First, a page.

By Alfred Wittinghofer (Max-Planck Institute for Molecular Physiology, Dortmund)
Suppose scientists have discovered a new Ras-like protein, Arr. They found that mutations in Arr and/or ArrGAP were implicated in a form of cancer.
Suggest two possible mechanisms by which a mutation in either Arr or ArrGAP could result in cancer. For each:
- Describe the mutation
- Explain how the mutation would affect the G-protein cycle
GTP-binding Proteins as Molecular Switches
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GTPase Reactions and Diseases
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When a growth factor binds to the plasma membrane of a quiescent cell, an intracellular signaling pathway is activated telling the cell to begin growing. A key molecule in this signaling pathway is the GTP-binding protein, or G-protein, Ras. Ras can act as an on-off switch telling the cell to grow or not. In its inactive form, Ras is bound to GDP while in its active form it is bound to GTP. This exchange of nucleotides is catalysed by guanine nucleotide-exchange-factors (GEFs). The return to the inactive state occurs through the GTPase reaction, which is accelerated by GTPase-activating proteins (GAPs). In Part 1 of his talk, Dr. Wittinghofer explains how solving the three-dimensional structure of Ras, and other G-proteins, allowed him to understand the conserved mechanism by which G-proteins can act as switches. The structure also identified domains unique to each G-protein that provide the specificity for downstream signals.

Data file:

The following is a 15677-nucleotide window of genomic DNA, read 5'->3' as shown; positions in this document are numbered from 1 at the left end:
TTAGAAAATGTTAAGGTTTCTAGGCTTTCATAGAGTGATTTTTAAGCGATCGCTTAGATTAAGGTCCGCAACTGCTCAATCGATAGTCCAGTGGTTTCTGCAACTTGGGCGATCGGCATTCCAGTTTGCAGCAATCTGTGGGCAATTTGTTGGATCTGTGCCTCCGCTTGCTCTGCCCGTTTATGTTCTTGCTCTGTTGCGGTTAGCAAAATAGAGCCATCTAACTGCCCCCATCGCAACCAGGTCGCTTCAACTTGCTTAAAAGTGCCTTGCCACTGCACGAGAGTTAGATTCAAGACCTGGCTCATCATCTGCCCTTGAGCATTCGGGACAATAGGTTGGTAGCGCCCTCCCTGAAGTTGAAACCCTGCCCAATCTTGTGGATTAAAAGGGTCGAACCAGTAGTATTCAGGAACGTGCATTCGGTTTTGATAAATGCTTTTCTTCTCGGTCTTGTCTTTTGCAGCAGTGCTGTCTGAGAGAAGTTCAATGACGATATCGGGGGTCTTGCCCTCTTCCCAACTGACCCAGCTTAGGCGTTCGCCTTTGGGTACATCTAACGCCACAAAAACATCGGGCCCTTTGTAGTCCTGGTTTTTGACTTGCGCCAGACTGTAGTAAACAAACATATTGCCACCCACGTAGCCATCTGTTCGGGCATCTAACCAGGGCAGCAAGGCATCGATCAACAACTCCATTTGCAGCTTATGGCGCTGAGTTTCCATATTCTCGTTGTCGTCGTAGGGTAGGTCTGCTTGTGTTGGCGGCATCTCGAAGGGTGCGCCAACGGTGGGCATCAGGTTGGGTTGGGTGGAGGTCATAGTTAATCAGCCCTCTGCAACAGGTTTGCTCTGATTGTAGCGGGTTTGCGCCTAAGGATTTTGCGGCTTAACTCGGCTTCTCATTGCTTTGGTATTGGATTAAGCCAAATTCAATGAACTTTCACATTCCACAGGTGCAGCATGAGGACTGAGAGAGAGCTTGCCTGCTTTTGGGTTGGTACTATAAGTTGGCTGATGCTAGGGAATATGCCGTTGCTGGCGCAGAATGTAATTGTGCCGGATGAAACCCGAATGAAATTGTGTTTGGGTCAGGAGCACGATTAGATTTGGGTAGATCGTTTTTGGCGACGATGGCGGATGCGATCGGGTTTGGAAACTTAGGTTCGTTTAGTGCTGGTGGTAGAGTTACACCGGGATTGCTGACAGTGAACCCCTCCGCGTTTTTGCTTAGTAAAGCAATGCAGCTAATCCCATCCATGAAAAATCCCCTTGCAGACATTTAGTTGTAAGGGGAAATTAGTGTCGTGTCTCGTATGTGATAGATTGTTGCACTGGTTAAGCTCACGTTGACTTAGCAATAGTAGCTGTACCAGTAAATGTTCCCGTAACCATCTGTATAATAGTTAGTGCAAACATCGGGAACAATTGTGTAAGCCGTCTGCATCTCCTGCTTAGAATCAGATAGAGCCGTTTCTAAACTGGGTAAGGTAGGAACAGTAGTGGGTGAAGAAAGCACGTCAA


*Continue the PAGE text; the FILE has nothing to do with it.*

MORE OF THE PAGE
In the second part of Dr. Wittinghofer’s talk he explains the link between GTPases and disease. Ras is both a key molecule in regulating normal cell growth and an oncogene in unregulated cancer cell growth. Mutations in Ras that prevent the hydrolysis of GTP to GDP lock Ras into an active state rendering it independent of upstream growth factor signals. Biophysical studies from Wittinghofer’s lab solved the multiple steps in the hydrolysis of GTP to GDP and explained why particular mutations in either Ras or Ras-GAPs cause unregulated activation of Ras and tumor formation. Examples of other G-proteins that are unable to hydrolyse GTP and result in different diseases such as Retinitis Pigmentosa, are also presented.
Dr. Wittinghofer received his PhD from the German Wool Research Institute and pursued postdoctoral work at the University of North Carolina where he studied protein modification. He then returned to Germany where he joined the Max-Planck Institute in Heidelberg and continued studies of the structure and function of proteins involved in protein biosynthesis such as EF-Tu. As a group leader, he started working on small G proteins such as Ras, Ran and Rap and taught at the University of Heidelberg. Wittinghofer then moved to the Max-Planck Institute of Molecular Physiology (MPI) in Dortmund where he was director of the Department of Structural Biology from 1993 through 2009. During this time, he taught Biochemistry at the University of Bochum nearby. He continues as an Emeritus Group Leader at the MPI where research in his lab focuses on structural, functional, and mechanistic investigation of GTP-binding proteins and their regulators.
Dr. Wittinghofer has received numerous honors and awards including the Louis-Jeantet Prize for Medicine and the Otto-Warburg Medal of the German Society for Biochemistry and Molecular Biology.
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